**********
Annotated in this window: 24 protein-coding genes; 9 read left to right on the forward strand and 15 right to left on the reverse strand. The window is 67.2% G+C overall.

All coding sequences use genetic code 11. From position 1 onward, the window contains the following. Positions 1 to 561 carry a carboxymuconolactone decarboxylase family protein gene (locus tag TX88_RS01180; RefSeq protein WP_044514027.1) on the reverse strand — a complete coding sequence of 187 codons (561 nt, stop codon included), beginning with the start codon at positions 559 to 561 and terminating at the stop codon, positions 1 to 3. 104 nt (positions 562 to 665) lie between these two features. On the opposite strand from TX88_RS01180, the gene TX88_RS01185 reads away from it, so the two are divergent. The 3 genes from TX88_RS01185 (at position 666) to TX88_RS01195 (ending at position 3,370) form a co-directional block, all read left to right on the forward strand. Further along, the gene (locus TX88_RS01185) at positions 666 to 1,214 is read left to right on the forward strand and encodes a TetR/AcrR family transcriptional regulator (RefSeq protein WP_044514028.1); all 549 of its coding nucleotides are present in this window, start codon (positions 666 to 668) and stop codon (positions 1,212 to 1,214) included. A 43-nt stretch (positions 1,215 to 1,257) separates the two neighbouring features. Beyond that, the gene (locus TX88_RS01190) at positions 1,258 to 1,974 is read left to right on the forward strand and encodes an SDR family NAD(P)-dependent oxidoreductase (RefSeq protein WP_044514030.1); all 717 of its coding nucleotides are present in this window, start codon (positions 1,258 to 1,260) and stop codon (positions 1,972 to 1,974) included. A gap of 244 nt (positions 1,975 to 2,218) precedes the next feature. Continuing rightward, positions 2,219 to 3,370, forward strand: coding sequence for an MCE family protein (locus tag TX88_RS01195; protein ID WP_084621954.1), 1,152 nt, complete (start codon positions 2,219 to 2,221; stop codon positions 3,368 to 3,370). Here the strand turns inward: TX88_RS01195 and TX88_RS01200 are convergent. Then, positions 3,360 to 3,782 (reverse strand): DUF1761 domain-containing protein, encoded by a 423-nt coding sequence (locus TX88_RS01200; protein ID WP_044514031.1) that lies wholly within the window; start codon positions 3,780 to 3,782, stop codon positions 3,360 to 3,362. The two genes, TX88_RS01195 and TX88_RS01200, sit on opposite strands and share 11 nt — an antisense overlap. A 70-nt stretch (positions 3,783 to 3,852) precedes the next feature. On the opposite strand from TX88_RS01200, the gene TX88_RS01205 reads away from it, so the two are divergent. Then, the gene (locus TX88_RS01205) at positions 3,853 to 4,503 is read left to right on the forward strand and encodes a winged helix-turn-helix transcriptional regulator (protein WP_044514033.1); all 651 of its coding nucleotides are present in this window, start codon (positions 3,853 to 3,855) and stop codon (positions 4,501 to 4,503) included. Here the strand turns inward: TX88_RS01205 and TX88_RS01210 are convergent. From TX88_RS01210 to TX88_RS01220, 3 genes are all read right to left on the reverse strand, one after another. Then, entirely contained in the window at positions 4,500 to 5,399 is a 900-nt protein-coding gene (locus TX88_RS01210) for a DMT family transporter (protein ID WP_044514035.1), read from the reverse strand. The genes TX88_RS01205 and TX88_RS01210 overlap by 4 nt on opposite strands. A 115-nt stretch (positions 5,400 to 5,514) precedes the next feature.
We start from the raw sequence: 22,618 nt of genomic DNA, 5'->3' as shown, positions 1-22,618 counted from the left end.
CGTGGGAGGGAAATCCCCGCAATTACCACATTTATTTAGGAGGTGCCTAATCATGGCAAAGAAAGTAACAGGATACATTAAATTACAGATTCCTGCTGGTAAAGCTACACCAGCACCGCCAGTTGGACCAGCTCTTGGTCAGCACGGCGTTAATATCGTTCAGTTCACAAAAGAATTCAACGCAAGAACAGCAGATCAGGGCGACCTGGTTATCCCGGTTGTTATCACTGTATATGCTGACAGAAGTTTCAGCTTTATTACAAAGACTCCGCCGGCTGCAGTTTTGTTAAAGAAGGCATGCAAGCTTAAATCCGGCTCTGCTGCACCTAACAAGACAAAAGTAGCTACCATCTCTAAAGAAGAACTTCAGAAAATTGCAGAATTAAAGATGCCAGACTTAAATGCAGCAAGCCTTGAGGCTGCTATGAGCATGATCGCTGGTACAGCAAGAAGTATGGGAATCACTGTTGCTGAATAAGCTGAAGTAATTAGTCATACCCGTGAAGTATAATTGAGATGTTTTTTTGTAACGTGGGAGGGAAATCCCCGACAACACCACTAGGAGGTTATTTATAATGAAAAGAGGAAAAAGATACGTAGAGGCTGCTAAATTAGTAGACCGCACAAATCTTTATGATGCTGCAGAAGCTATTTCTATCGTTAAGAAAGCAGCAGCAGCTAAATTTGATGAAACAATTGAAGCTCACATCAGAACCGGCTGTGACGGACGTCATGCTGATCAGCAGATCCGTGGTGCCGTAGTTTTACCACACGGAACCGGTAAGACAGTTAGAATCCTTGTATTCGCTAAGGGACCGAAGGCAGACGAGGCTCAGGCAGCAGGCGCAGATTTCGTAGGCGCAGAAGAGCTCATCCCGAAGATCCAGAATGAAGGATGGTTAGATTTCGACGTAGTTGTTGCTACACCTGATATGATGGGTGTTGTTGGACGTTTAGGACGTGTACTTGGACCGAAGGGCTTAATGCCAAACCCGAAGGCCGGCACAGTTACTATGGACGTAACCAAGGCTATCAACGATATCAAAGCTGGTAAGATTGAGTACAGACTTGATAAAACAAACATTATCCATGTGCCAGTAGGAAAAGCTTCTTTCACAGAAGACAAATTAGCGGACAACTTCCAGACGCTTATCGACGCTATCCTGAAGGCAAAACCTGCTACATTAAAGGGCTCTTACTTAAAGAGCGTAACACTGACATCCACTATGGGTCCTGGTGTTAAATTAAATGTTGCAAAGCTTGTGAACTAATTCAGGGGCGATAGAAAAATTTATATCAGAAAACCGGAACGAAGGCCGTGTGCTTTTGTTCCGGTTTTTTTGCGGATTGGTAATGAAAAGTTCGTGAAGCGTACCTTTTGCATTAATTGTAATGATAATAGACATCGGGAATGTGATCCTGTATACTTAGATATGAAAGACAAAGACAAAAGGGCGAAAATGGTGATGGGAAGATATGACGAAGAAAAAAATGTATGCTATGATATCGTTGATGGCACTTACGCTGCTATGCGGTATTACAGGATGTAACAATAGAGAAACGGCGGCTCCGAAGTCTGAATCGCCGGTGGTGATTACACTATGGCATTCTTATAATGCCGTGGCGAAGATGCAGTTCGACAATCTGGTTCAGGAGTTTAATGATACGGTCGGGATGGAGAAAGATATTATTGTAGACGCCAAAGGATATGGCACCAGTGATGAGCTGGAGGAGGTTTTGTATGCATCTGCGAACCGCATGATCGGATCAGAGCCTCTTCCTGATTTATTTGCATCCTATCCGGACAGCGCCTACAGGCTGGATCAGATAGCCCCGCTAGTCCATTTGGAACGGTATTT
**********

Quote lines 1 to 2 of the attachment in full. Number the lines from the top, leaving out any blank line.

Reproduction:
Annotated in this window: 24 protein-coding genes; 9 read left to right on the forward strand and 15 right to left on the reverse strand. The window is 67.2% G+C overall.

All coding sequences use genetic code 11. From position 1 onward, the window contains the following. Positions 1 to 561 carry a carboxymuconolactone decarboxylase family protein gene (locus tag TX88_RS01180; RefSeq protein WP_044514027.1) on the reverse strand — a complete coding sequence of 187 codons (561 nt, stop codon included), beginning with the start codon at positions 559 to 561 and terminating at the stop codon, positions 1 to 3. 104 nt (positions 562 to 665) lie between these two features. On the opposite strand from TX88_RS01180, the gene TX88_RS01185 reads away from it, so the two are divergent. The 3 genes from TX88_RS01185 (at position 666) to TX88_RS01195 (ending at position 3,370) form a co-directional block, all read left to right on the forward strand. Further along, the gene (locus TX88_RS01185) at positions 666 to 1,214 is read left to right on the forward strand and encodes a TetR/AcrR family transcriptional regulator (RefSeq protein WP_044514028.1); all 549 of its coding nucleotides are present in this window, start codon (positions 666 to 668) and stop codon (positions 1,212 to 1,214) included. A 43-nt stretch (positions 1,215 to 1,257) separates the two neighbouring features. Beyond that, the gene (locus TX88_RS01190) at positions 1,258 to 1,974 is read left to right on the forward strand and encodes an SDR family NAD(P)-dependent oxidoreductase (RefSeq protein WP_044514030.1); all 717 of its coding nucleotides are present in this window, start codon (positions 1,258 to 1,260) and stop codon (positions 1,972 to 1,974) included. A gap of 244 nt (positions 1,975 to 2,218) precedes the next feature. Continuing rightward, positions 2,219 to 3,370, forward strand: coding sequence for an MCE family protein (locus tag TX88_RS01195; protein ID WP_084621954.1), 1,152 nt, complete (start codon positions 2,219 to 2,221; stop codon positions 3,368 to 3,370). Here the strand turns inward: TX88_RS01195 and TX88_RS01200 are convergent. Then, positions 3,360 to 3,782 (reverse strand): DUF1761 domain-containing protein, encoded by a 423-nt coding sequence (locus TX88_RS01200; protein ID WP_044514031.1) that lies wholly within the window; start codon positions 3,780 to 3,782, stop codon positions 3,360 to 3,362. The two genes, TX88_RS01195 and TX88_RS01200, sit on opposite strands and share 11 nt — an antisense overlap. A 70-nt stretch (positions 3,783 to 3,852) precedes the next feature. On the opposite strand from TX88_RS01200, the gene TX88_RS01205 reads away from it, so the two are divergent. Then, the gene (locus TX88_RS01205) at positions 3,853 to 4,503 is read left to right on the forward strand and encodes a winged helix-turn-helix transcriptional regulator (protein WP_044514033.1); all 651 of its coding nucleotides are present in this window, start codon (positions 3,853 to 3,855) and stop codon (positions 4,501 to 4,503) included. Here the strand turns inward: TX88_RS01205 and TX88_RS01210 are convergent. From TX88_RS01210 to TX88_RS01220, 3 genes are all read right to left on the reverse strand, one after another. Then, entirely contained in the window at positions 4,500 to 5,399 is a 900-nt protein-coding gene (locus TX88_RS01210) for a DMT family transporter (protein ID WP_044514035.1), read from the reverse strand. The genes TX88_RS01205 and TX88_RS01210 overlap by 4 nt on opposite strands. A 115-nt stretch (positions 5,400 to 5,514) precedes the next feature.